Monthly Archives: March 2016

Book Sale Heaven

DSC_0010For those who love books, there are few more exciting moments than stepping into a used bookstore, and the anticipation of what treasures might lie before you. On one day each year, the grand reading room of the Georgia Historical Society’s Research Center is transformed into such a place.

GHS’s Annual Book Sale takes place this year on Saturday, April 23, from 10 to 5. GHS members get a sneak peak for an hour beginning at 9. All proceeds are allocated strictly to purchase materials for the Research Center that strengthen GHS’s formidable collection of all things Georgia-related.

As a book lover, voracious reader, and avid collector, I can’t tell you how eagerly I anticipate this home libraryevent every year (that’s me in the picture above). I love all manner of genres and varieties of literature, and I’ve bought every kind of title you can imagine at the GHS funfest over the years, everything from The Writer’s Manual to The Rise and Fall of the Third Reich to How to Be a Gentleman. When a book is priced at 50 cents or a dollar, you almost have to buy it. This is how your house becomes a library with furniture in it.

multi-volume setBut as I’ve described elsewhere, I’m a sucker most of all for the multi-volume set. As my good friend Becky once said, all a publisher has to do to get me to buy a book is to put “Volume 1” on the cover. I’ve found many goodies of this variety at the GHS booksale through the years, a veritable smorgasbord of history and literature that someone like me just cannot pass up. As Henry Ward Beecher said, where is human nature so weak as in a bookstore? Or a used book sale?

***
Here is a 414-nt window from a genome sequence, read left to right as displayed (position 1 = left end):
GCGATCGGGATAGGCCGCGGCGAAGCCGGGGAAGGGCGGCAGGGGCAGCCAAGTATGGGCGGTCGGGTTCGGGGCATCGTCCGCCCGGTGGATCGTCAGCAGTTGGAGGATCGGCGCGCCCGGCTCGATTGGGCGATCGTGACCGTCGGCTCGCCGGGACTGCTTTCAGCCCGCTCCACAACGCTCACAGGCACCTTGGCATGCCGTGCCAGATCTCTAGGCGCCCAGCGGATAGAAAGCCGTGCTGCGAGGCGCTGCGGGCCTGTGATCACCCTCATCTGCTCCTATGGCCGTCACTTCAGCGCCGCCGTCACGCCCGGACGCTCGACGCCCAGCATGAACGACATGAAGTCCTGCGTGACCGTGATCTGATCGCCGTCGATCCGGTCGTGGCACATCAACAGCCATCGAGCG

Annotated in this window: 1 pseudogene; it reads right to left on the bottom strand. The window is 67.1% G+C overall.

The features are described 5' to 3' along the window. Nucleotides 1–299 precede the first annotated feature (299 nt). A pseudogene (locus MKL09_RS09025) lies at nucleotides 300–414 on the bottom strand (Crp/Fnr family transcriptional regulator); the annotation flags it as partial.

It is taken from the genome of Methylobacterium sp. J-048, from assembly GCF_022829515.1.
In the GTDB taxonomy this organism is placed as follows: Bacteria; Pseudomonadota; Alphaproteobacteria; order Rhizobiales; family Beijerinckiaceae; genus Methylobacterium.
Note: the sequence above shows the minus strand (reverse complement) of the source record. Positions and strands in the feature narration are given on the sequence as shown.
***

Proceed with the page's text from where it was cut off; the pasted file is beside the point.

Here’s just a small sampling of the some of the nuggets I’ve staggered home with over 18 years of GHS booksales:

American Heritage Junior Library: You have to love that post-WWII era in American history when publishers readily cranked out multi-volume sets on history, literature, art, poetry, or almost anything else, for the average reader—and their children—and AH Junior Librarypaid some of the best writers of the period to contribute.

This 41-volume set was published by American Heritage between 1960 and 1970 and was aimed at the junior-high level and above. When you read them now, you realize how much was expected of a junior-high reader in the 1960s. Forget the junior-high bit: These books are all well written and grounded in the primary sources, and they’re perfect for adults who love history. The titles pull you in immediately: To the Pacific With Lewis and Clark, Thomas Jefferson and His World, History of the Atomic Bomb, Pirates of the Spanish Main, Lexington, Concord, and Bunker Hill, and The Many Worlds of Benjamin Franklin, to name a few. Many acclaimed historians of the day contributed, including John Garraty, Marcus Cunliffe, Stephen Sears, and Bernard Weisberger. Bruce Catton wrote a volume on The Battle of Gettysburg. This and all the series below were priced to sell, usually at $25 or less. I boxed them all up and made off like a bandit.

Horizon CaravelHorizon-Caravel Library: This series is a companion to the one above, focused instead on world history. It’s a terrific find, 35 volumes in all, covering everything from Alexander the Great to King Arthur (written by the renowned British historian Christopher Hibbert) to Shakespeare to Captain Cook to Beethoven to the Russian Revolution. The narratives flow, are abundantly illustrated, and great fun to read.